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Biting and tugging on lead

(19 Posts)
Chocachocaholic Sat 01-Aug-20 18:35:11

Hello. Our 9 month old staff our pup has started trying play by chewing and tugging on his lead when we are out walking. He does it more with me than my husband and as he's quite strong I struggle to stop him. I also think he thinks I'm playing with him when I'm actually trying to get him to stop hmm
We have no idea why he's suddenly started doing it but it's making my walks with him often stressful.
Anyone have any tips on how to nip this in the bud? The only way I get him to stop is by holding him down until he calms down and letting him up and if he carries on doing it I repeat until he stops but I feel really mean doing this and I'm sure there must be another way to get him to stop.
First time having a puppy/dog although my husband has grew up with dogs.

OP’s posts: |
ViperBugloss Sat 01-Aug-20 19:45:11

Try holding his collar and let the lead go loose so no pressure for him to pull against he may stop mouthing the lead. (But he is a staffi so this may not work at all - they love to tug and hold on!)

Two ways to look at this - I might be tempted to have a tuggy toy he can pull and hold onto when walking on the lead. He may not then grab the lead and you can actually use the tuggy toy to help teach heel work.

Alternatively you can feed him treats to catch as you walk then he is sidetracked from the biting the lead - again great for heel work.

If you really dont want him playing tuggy then a chain lead may stop him - if it doesn't go back to a softer lead as chain could hurt his teeth.

Feralkidsatthecampsite Sat 01-Aug-20 19:50:53

My 9 month dpuppy does this. I just stop and look away. Telling her to 'wait'.
Walk on when she stops being a loon...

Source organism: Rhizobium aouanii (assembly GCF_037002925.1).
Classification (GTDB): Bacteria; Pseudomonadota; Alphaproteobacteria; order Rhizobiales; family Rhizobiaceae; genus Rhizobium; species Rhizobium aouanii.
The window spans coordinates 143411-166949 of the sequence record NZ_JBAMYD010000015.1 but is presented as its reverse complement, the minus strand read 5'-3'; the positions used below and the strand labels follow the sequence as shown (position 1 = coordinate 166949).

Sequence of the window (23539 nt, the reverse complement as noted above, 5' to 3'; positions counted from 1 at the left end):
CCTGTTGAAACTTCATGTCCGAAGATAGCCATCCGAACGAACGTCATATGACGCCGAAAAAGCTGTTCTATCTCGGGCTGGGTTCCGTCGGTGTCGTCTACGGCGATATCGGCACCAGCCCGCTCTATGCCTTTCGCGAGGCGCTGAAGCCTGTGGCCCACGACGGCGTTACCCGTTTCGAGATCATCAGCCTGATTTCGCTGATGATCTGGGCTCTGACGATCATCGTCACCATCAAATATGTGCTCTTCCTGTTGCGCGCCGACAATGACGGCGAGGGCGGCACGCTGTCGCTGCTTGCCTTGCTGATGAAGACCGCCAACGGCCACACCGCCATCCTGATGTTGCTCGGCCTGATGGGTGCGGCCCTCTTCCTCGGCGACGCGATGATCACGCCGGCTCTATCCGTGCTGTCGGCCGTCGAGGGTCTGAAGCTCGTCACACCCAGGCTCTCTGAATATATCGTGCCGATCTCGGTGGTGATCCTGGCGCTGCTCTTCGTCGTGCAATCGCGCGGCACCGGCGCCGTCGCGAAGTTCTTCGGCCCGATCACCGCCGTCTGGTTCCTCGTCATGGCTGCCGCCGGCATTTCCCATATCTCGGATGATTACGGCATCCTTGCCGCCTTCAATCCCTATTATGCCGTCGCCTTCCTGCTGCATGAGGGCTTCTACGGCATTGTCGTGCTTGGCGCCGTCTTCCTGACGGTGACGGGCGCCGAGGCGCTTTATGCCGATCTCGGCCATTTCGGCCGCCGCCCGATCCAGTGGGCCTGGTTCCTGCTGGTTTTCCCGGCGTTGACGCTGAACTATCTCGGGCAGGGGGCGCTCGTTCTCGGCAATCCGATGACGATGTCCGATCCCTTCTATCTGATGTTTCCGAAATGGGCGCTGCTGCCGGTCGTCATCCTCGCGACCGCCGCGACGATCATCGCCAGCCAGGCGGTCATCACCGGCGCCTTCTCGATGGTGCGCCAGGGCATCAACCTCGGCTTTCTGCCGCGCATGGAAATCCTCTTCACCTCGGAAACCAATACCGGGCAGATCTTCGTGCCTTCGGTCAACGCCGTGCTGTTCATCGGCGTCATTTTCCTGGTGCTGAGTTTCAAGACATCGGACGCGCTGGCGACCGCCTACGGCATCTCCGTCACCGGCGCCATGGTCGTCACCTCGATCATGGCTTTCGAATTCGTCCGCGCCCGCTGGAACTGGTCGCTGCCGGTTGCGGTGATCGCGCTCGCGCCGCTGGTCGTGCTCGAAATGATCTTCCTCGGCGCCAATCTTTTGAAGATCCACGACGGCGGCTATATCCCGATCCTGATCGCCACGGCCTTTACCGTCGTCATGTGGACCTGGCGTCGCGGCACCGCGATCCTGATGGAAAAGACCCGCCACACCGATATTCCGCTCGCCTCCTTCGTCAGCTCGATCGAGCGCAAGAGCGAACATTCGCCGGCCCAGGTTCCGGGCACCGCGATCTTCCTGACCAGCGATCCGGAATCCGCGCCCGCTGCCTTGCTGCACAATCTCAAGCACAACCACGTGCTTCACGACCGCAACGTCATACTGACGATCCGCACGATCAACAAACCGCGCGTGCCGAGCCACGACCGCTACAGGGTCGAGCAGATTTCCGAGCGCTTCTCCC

Chocachocaholic Sat 01-Aug-20 20:32:47

Thank you for your replies. I think it doesn't help that my husband takes him out in the mornings to the fields so he gets to run off lead where no one is around whereas I take him round local parks and lakes etc so I cannot take him off the lead as there are always other people about and is very jumpy with people and very unpredictable with other dogs.
I will try letting the leash loose next time and turning my back so not to give attention and keep some treats in my Pocket to reward when he stops. It's just so stressful and he is very strong. Not strong enough that he could pull me off my feet but strong enough to make the situation more difficult and make me feel like I have no control which gets a bit scary.
He's an angel at home and with the kids so makes me feel bad that I get stressed when we are out. My husband is not very helpful and just says if I can't control him then I should stop walking him which just annoys me angryso I need to work it out myself.
I have tried using a stick but he just bites for a minute drops it and goes back to the lead.
A chain lead sounds harsh and actually the way he pulls on his lead now he ends up with the clip in his mouth sometimes which is metal and that doesn't not deter him. Tho maybe different if it's actually a large part of the lead so I'll have a look on amazon.